‘Ghosted’ and Other Challenges Remain

Professionalism and quality patient care will always be a cornerstone of medical practice, but its meaning has also developed.

Recently, a student on rounds presented incorrect information and confidently presented wrong data. I corrected the student on rounds and explained the danger of such behavior. The student then disappeared for the rest of the day. That student essentially “ghosted” the teaching service and care for that patient, requiring another team member to take responsibility. That evening, the learner expected a phone call from me to discuss the occurrences of the day. That would have resulted in absolute failure of the rotation or worse under the old education system.

The unprofessional behavior of sexual harassment and bombastic behavior in the past was viewed as unprofessional behavior but often tolerated. Current professionalism has zero tolerance of such actions, which jeopardize patient care and workplace safety. Appropriately so!

‘Fear of Failure Needs to Be Eased’

In my opinion, the direction of medical education needs to have a much larger emphasis on information integration and critical thinking.

The use of simulation labs is increasing, which will facilitate real-time decision-making. Previously, knowledge was the sign of excellence. Professionalism was unconditionally expected.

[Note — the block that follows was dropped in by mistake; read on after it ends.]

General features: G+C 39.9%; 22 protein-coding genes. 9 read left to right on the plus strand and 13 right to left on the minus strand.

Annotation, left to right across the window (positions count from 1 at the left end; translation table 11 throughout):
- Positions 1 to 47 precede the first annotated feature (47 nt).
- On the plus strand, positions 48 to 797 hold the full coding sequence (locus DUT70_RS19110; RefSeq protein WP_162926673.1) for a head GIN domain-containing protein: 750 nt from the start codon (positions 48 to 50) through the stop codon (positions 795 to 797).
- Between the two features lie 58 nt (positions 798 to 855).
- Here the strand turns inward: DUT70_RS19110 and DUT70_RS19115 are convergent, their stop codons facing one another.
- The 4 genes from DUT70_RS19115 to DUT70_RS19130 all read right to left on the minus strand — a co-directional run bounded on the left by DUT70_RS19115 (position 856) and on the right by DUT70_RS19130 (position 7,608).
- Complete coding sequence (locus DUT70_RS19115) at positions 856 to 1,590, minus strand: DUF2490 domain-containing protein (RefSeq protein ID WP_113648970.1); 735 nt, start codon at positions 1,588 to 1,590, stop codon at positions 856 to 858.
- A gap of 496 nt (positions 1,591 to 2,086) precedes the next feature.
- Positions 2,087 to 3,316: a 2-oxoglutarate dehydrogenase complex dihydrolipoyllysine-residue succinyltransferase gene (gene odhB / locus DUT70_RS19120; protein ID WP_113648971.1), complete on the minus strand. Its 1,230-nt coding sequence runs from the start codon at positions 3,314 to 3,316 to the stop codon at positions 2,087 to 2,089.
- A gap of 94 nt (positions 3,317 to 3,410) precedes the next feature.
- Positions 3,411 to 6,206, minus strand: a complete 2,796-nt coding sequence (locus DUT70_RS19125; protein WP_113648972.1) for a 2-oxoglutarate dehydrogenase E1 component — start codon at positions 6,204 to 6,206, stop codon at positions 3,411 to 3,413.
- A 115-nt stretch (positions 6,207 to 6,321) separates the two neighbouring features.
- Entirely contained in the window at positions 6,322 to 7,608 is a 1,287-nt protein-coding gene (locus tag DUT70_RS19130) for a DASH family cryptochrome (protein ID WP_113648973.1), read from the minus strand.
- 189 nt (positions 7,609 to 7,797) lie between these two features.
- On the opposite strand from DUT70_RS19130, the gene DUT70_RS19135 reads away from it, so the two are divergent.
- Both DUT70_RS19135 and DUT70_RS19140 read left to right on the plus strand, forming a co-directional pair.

I think the ability of critical thinking and professionalism will be the new sign of superiority and excellence. Knowledge is at our fingertips, but one cannot easily lever technology to critical medical analysis. At least not yet. I think protocolization of medicine may worsen this lack of critical thinking and retention. The point-and-click approach and super computer artificial intelligence may erode this even further. 

A fear of failure needs to be eased to allow the important development of critical thinking skills, but at what cost?

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Rick Musialowski Jr., MD, FACC, FASE, is director of cardiovascular education at Sanger Heart & Vascular Institute-Atrium Health Care System.